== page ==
From, The Land of The Blessed Virgin; Sketches and Impressions in Andalusia (1905)

 

That necessity of realism which is, perhaps, the most conspicuous of Spanish traits, shows itself nowhere more obviously than in matters religious. It is a very listless emotion that is satisfied with the shadow of the ideal; and the belief of the Andaluz is an intensely living thing, into which he throws himself with a vehemence that requires the nude and brutal fact. His saints must be fashioned after his own likeness, for he has small power of make-believe, and needs all manner of substantial accessories to establish his faith. But then he treats the images as living persons, and it never occurs to him to pray to the Saint in Paradise while kneeling before his presentment upon earth. The Spanish girl at the altar of Mater Dolorosa prays to a veritable woman, able to speak if so she wills, able to descend from the golden shrine to comfort the devout worshipper. To her nothing is more real than these Madonnas, with their dark eyes and their abundant hair: Maria del Pilar, who is Mary of the Fountain, Maria del Rosario, who is Mary of the Rosary, Maria de los Dolores, Maria del Carmen, Maria de los Angeles. And they wear magnificent gowns of brocade and of cloth-of-gold, mantles heavily embroidered, shoes, rings on their fingers, rich jewels about their necks.

In a little town like Ronda, so entirely apart from the world, poverty-stricken, this desire for realism makes a curiously strong impression. The churches, coated with whitewash, are squalid, cold and depressing; and at first sight the row of images looks nothing more than a somewhat vulgar exhibition of wax-work. But presently, as I lingered, the very poverty of it all touched me; and forgetting the grotesqueness, I perceived that some of the saints in their elaborate dresses were quite charming and graceful. In the church of Santa Maria la Mayor was a Saint Catherine in rich habiliments of red brocade, with a white mantilla arranged as only a Spanish woman could arrange it. She might have been a young gentlewoman of fifty years back when costume was gayer than nowadays, arrayed for a fashionable wedding or for a bull-fight. And in another church I saw a youthful Saint in priest’s robes, a cassock of black silk and a short surplice of exquisite lace; he held a bunch of lilies in his hand and looked very gently, his lips almost trembling to a smile. One can imagine that not to them would come the suppliant with a heavy despair, they would be merely pained at their helplessness before the tears of the grief that kills and the woe of mothers sorrowing for their sons. But when the black-eyed maiden knelt before the priest, courtly and debonair, begging him to send a husband quickly, his lips surely would control themselves no longer, and his smile would set the damsel’s cheek a-blushing. And if a youth knelt before Saint Catherine in her dainty mantilla, and vowed his heart was breaking because his love gave him stony glances, she would look very graciously upon him, so that his courage was restored, and he promised her a silver heart as lovers in Greece made votive offerings to Aphrodite.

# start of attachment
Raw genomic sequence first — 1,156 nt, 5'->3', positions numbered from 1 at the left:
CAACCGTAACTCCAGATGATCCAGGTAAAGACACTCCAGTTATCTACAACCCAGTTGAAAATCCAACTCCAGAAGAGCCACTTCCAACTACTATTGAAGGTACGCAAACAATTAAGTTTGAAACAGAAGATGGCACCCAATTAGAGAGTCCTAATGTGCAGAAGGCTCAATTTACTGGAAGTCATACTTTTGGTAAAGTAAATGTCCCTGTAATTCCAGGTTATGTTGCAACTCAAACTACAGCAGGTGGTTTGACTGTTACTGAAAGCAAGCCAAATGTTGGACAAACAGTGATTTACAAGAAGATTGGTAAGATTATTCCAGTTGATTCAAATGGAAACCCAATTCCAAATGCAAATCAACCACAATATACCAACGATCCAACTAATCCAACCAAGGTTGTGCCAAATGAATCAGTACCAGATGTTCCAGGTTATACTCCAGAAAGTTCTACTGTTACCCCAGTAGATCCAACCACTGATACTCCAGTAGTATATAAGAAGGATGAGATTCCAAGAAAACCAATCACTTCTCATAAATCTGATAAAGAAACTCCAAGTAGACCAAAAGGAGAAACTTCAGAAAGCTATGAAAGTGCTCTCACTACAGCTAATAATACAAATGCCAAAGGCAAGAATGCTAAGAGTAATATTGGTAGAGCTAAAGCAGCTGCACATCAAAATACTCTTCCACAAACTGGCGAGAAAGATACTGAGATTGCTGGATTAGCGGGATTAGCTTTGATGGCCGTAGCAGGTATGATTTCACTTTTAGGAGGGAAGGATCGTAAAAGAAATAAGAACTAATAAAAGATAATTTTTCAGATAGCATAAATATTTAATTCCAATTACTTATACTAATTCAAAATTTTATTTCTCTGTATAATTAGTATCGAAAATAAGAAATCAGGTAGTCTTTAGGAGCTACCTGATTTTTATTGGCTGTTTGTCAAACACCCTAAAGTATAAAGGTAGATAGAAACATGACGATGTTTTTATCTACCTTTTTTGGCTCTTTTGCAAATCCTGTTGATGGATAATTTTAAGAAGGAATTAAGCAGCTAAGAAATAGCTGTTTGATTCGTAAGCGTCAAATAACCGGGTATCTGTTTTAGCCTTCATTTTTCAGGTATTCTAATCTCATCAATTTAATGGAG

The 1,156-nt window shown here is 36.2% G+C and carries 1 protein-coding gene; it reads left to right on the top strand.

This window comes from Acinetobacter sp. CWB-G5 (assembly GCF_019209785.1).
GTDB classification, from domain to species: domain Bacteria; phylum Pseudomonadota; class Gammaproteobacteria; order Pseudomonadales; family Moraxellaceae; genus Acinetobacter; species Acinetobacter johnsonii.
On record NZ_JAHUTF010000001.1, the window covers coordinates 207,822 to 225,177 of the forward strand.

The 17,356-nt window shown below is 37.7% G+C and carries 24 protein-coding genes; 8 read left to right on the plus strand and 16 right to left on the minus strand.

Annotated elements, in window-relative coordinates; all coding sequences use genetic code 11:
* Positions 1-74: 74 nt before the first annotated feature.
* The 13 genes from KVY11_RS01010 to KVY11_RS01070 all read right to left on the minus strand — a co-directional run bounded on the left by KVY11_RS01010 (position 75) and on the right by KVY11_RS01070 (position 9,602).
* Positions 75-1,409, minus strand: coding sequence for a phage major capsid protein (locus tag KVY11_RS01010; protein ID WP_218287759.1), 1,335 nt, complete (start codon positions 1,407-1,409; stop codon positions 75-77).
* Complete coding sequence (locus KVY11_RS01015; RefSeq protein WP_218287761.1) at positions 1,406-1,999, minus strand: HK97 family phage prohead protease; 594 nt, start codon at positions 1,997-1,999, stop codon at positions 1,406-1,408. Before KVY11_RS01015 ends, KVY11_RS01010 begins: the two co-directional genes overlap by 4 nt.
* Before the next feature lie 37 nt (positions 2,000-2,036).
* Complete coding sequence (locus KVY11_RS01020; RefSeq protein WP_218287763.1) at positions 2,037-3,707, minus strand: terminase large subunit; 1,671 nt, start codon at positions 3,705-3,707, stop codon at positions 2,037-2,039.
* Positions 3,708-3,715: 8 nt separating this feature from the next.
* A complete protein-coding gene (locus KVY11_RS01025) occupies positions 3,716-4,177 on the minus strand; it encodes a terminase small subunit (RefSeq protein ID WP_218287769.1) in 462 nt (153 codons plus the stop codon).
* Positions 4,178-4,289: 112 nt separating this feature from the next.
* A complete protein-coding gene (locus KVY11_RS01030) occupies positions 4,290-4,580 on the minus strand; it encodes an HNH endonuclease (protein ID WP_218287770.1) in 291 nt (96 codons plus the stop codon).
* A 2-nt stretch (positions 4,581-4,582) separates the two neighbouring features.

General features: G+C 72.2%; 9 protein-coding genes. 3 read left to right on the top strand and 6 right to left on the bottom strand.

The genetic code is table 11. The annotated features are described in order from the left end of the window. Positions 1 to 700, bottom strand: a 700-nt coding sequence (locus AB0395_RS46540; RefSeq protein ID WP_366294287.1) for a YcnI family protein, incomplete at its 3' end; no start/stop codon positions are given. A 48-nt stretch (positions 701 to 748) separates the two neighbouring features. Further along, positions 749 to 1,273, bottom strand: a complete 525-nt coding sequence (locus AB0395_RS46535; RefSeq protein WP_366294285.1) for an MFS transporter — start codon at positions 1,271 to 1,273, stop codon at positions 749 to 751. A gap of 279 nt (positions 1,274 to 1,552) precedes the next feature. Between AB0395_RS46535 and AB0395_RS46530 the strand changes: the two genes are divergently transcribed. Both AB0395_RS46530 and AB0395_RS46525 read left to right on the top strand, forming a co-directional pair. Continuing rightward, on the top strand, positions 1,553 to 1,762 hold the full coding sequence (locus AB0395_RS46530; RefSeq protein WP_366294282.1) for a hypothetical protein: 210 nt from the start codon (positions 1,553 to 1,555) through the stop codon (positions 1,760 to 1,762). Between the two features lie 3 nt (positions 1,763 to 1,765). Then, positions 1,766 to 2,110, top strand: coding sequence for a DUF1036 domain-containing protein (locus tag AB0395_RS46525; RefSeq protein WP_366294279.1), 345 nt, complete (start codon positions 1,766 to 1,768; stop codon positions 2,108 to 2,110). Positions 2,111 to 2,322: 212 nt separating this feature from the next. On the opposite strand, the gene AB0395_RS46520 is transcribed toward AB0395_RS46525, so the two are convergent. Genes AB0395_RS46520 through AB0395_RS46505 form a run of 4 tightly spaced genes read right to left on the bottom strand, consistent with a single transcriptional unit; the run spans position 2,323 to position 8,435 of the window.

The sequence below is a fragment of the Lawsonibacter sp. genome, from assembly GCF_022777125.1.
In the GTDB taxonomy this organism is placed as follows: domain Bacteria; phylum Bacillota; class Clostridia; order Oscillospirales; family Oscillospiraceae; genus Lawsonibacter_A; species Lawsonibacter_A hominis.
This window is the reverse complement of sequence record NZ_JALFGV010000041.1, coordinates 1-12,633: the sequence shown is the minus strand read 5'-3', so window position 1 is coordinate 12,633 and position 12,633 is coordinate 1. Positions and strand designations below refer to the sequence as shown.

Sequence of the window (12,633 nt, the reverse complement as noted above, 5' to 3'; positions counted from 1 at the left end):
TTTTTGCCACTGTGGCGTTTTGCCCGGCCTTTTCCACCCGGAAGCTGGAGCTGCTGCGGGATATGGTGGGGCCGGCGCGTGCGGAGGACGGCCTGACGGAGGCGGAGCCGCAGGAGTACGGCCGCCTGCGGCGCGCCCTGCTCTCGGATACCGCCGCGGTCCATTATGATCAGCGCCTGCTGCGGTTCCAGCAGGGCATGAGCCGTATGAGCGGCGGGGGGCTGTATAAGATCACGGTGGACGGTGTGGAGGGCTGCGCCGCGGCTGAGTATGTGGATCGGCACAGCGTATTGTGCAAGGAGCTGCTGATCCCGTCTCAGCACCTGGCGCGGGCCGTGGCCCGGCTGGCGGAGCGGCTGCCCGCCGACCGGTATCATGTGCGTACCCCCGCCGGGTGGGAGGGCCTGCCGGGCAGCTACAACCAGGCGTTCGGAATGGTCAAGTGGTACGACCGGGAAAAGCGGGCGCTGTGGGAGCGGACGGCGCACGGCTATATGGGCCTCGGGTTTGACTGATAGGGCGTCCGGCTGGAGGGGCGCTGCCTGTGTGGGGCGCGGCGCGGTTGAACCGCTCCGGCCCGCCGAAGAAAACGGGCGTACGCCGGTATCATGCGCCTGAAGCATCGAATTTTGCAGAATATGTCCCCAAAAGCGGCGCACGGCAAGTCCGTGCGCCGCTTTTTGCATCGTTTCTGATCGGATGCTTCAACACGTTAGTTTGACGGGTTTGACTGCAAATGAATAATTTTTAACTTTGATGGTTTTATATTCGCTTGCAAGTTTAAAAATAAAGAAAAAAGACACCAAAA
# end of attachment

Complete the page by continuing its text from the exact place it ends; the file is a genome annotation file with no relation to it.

At the Church of the Espirito Santo, in a little chapel behind one of the transept altars, I saw, through a huge rococo frame of gilded wood, a Maria de los Dolores that was almost terrifying in poignant realism. She wore a robe of black damask, which stood as if it were cast of bronze in heavy, austere folds, a velvet cloak decorated with the old lace known as rose point d’Espagne; and on her head a massive imperial diadem, and a golden aureole. Seven candles burned before her; and at vespers, when the church was nearly dark, they threw a cold, sharp light upon her countenance. Her eyes were in deep shadow, strangely mysterious, and they made the face, so small beneath the pompous crown, horribly life-like: you could not see the tears, but you felt they were eyes which would never cease from weeping.

I suppose it was all tawdry and vulgar and common, but a woman knelt in front of the Mother of Sorrows, praying, a poor woman in a ragged shawl; I heard a sob, and saw that she was weeping; she sought to restrain herself and in the effort a tremor passed through her body, and she drew the shawl more closely round her.

I walked away, and came presently to the most cruel of all these images. It was a Pietà. The Mother held on her knees the dead Son, looking in His face, and it was a ghastly contrast between her royal array and His naked body. She, too, wore the imperial crown, with its golden aureole, and her cloak was of damask embroidered with heavy gold. Her hair fell in curling abundance about her breast, and the sacristan told me it was the hair of a lady who had lost her husband and her only son. But the dead Christ was terrible, His face half hidden by the long straight hair, long as a woman’s, and His body thin and all discoloured: from the wounds thick blood poured out, and their edges were swollen and red; the broken knees, the feet and hands, were purple and green with the beginning of putrefaction.

 

W.S. Maugham

W.S. Maugham

William Somerset Maugham (1874-1965), English author and playwright is most noted for his works The Hero (1901), Mrs. Craddock (1902), The Merry-Go-Round (1904), The Explorer (1907), Of Human Bondage (1915), Moon and Sixpence (1919), The Trembling of a Leaf (1921), and The Painted Veil (1925). His plays include Lady Frederick (1907), Jack Straw (1912), The Unknown (1920), The Circle (1921), Our Betters (1923), The Constant Wife (1927) and Sheppey (1933). The Land of The Blessed Virgin; Sketches and Impressions in Andalusia was published in 1905. During World War II Maugham was temporarily posted in Switzerland and Russia as a secret agent of the British Intelligence Services—an experience which culminated in his Ashenden: Or, the British Agent (1928).

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